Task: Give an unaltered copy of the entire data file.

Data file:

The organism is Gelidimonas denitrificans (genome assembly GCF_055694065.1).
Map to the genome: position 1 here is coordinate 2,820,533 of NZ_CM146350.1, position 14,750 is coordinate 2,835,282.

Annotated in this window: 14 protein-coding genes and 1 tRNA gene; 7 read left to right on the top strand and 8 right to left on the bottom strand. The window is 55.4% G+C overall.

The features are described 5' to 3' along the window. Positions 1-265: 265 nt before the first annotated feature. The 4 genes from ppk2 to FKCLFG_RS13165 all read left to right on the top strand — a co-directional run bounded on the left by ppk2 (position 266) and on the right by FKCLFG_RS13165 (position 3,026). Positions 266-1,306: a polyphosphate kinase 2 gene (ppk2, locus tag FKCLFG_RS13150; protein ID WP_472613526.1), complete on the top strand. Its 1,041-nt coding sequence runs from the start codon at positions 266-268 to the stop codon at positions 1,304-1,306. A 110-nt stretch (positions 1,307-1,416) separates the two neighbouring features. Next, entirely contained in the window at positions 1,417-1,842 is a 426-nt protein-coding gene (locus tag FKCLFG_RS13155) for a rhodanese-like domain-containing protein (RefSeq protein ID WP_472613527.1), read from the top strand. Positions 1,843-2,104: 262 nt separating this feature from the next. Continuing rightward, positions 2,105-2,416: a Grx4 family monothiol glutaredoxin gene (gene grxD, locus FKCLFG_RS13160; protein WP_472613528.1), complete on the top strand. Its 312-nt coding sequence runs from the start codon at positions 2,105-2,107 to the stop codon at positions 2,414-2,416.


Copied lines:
The organism is Gelidimonas denitrificans (genome assembly GCF_055694065.1).
Map to the genome: position 1 here is coordinate 2,820,533 of NZ_CM146350.1, position 14,750 is coordinate 2,835,282.

Annotated in this window: 14 protein-coding genes and 1 tRNA gene; 7 read left to right on the top strand and 8 right to left on the bottom strand. The window is 55.4% G+C overall.

The features are described 5' to 3' along the window. Positions 1-265: 265 nt before the first annotated feature. The 4 genes from ppk2 to FKCLFG_RS13165 all read left to right on the top strand — a co-directional run bounded on the left by ppk2 (position 266) and on the right by FKCLFG_RS13165 (position 3,026). Positions 266-1,306: a polyphosphate kinase 2 gene (ppk2, locus tag FKCLFG_RS13150; protein ID WP_472613526.1), complete on the top strand. Its 1,041-nt coding sequence runs from the start codon at positions 266-268 to the stop codon at positions 1,304-1,306. A 110-nt stretch (positions 1,307-1,416) separates the two neighbouring features. Next, entirely contained in the window at positions 1,417-1,842 is a 426-nt protein-coding gene (locus tag FKCLFG_RS13155) for a rhodanese-like domain-containing protein (RefSeq protein ID WP_472613527.1), read from the top strand. Positions 1,843-2,104: 262 nt separating this feature from the next. Continuing rightward, positions 2,105-2,416: a Grx4 family monothiol glutaredoxin gene (gene grxD, locus FKCLFG_RS13160; protein WP_472613528.1), complete on the top strand. Its 312-nt coding sequence runs from the start codon at positions 2,105-2,107 to the stop codon at positions 2,414-2,416.